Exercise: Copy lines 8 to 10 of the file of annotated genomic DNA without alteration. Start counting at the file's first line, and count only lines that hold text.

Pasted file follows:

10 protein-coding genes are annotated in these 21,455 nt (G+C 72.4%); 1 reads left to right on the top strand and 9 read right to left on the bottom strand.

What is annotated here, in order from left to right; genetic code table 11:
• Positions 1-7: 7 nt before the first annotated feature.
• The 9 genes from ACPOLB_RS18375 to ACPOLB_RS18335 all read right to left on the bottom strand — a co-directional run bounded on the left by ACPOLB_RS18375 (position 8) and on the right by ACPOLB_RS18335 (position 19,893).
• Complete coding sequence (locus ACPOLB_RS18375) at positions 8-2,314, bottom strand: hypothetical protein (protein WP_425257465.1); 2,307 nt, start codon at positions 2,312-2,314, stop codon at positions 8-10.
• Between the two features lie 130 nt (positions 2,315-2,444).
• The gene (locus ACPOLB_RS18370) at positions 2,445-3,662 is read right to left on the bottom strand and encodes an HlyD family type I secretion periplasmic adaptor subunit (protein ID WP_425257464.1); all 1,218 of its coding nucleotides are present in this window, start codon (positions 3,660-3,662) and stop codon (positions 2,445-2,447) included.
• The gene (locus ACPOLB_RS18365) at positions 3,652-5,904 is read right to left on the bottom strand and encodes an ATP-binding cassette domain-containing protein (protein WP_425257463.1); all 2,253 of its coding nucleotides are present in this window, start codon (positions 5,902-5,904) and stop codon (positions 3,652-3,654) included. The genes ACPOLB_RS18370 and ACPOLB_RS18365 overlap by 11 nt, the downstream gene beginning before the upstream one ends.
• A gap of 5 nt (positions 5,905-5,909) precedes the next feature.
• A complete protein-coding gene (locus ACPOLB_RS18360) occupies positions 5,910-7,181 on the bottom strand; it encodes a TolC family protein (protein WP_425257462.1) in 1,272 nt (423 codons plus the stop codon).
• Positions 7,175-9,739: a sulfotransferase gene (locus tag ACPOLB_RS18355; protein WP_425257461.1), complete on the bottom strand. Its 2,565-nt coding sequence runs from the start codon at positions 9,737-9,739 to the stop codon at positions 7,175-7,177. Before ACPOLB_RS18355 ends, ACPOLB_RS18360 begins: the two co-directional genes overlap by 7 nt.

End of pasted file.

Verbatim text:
• The gene (locus ACPOLB_RS18365) at positions 3,652-5,904 is read right to left on the bottom strand and encodes an ATP-binding cassette domain-containing protein (protein WP_425257463.1); all 2,253 of its coding nucleotides are present in this window, start codon (positions 5,902-5,904) and stop codon (positions 3,652-3,654) included. The genes ACPOLB_RS18370 and ACPOLB_RS18365 overlap by 11 nt, the downstream gene beginning before the upstream one ends.
• A gap of 5 nt (positions 5,905-5,909) precedes the next feature.
• A complete protein-coding gene (locus ACPOLB_RS18360) occupies positions 5,910-7,181 on the bottom strand; it encodes a TolC family protein (protein WP_425257462.1) in 1,272 nt (423 codons plus the stop codon).